Quite a number of people have emailed me asking if I have recipes for low-sugar or diabetic jams and marmalades. No, I'm sorry, I haven't. I've seen recipes in books, and web searches show a number of recipes out there on the web, but I personally have no experience of them, and have to admit that I'm unable to offer any kind of practical advice about them.
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A reader writing from the Rocky Mountains of the USA asked me about the effect of altitude on cooking time - well, in the UK, we are all sufficiently close to "sea level" that altitude isn't an issue as far as cooking recipes are concerned, so I cannot offer any practical advice on this. However, a correspondent later wrote, from 6,500 feet in Colorado, with the table shown alongside.
Several readers (not in the UK!) who have orange trees in their gardens or neighbourhood have written to me asking whether they can use the fruit in this recipe. I have to be honest here, and say I really don't know: I have no experience of fruit-bearing citrus trees in our own climate! So I'm afraid you'd be on your own if you want to try, at least with a small batch at first, to assess suitable proportions and the palatability of the result, and how successfully it sets.
On this point, an email correspondent writes:
Regarding those folks who want to try their home-grown citrus for marmalade: they can use their citrus if it has a similar sweet/sour balance to Seville oranges. Calamondin and Rangpur lime each make an excellent 'orange' marmalade. I think kumquat and citrangequat have an excellent flavor profile for marmalade, but their small size makes juicing/seeding difficult. Ripe Meyer lemon (a lemon/mandarin cross) makes a pleasant lemony marmalade. For other citrus, try a ratio of two parts sweet citrus to one part sour.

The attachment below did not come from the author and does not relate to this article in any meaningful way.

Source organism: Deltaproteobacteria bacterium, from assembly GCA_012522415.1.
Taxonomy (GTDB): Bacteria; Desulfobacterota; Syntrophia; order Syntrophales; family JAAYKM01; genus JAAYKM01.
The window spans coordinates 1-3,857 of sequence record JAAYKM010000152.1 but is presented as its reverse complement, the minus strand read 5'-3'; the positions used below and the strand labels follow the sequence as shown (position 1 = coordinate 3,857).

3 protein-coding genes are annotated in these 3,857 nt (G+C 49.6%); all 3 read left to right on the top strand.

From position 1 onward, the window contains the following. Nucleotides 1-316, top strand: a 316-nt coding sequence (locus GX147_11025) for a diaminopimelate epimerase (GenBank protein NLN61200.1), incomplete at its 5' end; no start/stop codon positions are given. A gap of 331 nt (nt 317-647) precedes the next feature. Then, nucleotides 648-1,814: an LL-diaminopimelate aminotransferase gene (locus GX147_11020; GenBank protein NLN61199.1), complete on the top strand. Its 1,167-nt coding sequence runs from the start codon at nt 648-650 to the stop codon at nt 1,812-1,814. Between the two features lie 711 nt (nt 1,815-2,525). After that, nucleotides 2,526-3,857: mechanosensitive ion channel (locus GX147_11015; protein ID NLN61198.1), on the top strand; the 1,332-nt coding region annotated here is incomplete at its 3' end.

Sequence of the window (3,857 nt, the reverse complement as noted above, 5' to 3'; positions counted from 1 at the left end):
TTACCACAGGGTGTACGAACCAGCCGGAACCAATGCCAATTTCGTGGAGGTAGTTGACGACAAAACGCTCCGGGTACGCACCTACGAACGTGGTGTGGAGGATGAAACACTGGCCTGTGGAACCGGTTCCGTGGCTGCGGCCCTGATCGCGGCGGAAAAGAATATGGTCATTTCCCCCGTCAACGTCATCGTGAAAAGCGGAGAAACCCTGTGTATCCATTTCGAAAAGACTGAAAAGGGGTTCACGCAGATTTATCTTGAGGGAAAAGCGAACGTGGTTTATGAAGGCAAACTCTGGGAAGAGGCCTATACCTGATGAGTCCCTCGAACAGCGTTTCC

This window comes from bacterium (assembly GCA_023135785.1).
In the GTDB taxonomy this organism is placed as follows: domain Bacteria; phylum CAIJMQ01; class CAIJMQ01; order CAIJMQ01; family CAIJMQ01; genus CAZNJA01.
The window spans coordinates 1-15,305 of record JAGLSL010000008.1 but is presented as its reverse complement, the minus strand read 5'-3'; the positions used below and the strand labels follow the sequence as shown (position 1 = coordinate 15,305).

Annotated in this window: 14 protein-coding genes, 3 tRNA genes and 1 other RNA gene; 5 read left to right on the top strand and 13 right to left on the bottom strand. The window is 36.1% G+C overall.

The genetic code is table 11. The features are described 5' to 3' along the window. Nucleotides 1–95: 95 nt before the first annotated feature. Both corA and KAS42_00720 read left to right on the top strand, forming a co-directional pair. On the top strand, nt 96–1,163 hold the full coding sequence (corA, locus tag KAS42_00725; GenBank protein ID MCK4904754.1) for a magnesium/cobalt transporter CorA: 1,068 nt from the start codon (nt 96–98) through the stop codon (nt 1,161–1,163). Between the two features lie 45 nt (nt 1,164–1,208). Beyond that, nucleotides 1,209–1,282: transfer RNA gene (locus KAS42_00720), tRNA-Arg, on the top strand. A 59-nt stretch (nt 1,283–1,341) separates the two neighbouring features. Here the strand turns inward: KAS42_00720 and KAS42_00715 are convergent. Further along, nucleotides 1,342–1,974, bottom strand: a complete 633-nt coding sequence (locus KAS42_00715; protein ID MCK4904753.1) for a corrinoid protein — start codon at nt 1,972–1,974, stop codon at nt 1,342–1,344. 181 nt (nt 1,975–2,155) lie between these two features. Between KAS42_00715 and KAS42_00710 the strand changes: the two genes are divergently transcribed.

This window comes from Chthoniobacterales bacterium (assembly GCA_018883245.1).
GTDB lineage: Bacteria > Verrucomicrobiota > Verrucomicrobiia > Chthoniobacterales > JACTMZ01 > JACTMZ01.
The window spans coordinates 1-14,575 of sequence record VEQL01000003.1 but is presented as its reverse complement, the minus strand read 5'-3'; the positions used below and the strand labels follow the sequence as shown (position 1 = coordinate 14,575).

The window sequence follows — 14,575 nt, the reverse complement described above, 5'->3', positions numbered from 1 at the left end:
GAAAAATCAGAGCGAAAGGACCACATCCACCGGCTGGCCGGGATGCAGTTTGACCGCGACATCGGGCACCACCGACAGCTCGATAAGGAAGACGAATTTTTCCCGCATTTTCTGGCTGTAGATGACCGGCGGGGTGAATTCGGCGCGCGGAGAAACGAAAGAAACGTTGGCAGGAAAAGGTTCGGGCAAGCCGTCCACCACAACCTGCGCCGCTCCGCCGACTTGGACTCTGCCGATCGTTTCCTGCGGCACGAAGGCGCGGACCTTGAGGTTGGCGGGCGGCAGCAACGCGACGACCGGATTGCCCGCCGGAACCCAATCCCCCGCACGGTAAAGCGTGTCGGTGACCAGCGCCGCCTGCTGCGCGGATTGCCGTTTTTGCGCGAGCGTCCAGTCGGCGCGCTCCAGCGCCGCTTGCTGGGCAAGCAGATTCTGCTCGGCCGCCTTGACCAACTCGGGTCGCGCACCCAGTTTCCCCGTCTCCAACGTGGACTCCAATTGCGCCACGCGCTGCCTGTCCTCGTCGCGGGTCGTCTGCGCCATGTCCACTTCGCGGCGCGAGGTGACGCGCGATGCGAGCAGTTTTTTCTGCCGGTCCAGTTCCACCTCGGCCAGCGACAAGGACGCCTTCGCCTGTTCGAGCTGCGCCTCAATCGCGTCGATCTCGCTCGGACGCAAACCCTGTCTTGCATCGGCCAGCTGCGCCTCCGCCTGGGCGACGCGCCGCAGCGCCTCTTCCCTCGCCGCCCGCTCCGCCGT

Quite a number of other folks have emailed me (chiefly from parts of the USA, and Australia) to say that it worked fine for them using fruit from the garden. There have been occasional incidents of folks saying they could not get it to set, so I go back to my previous suggestion, to make a test batch first and see how it works out. And especially so if they've never made jam or marmalade before, and so are not familiar with tests for setting.
I was phoned by a lady from Japanese TV, who wanted to ask me about
Mary Stewart, Queen of Scots and her marmalade recipe.
I don't know the answer, but certainly I have no reason to believe
that my own recipe is derived from such a source - sorry!
I am English, not Scots, and the recipe, which I got from
my mother, comes from England: I don't know its earlier origins, maybe
my mother got it from her mother, maybe from a book, I cannot be sure.
"Scotland's online heritage" comments on the Queen of Scots reference thus:
Its first appearance - in both Scotland and England - was in wooden boxes. A solid, sugary mass of marmelos (quinces), exported from Portugal, and first mentioned as 'marmelada' in port records at the end of the 15th century. This is what travelled with Mary Queen of Scots when she became seasick on the crossing from Calais to Scotland in 1561.
A favourite snack is a slice of one of the light English cheeses, such as Lancashire or Wensleydale, grilled on toast and with orange marmalade spread on top. Wholemeal toast, naturally ;-)
An email from the translator told me about an Italian translation of this recipe.
Original materials © Copyright 1994 - 2006 by A.J.Flavell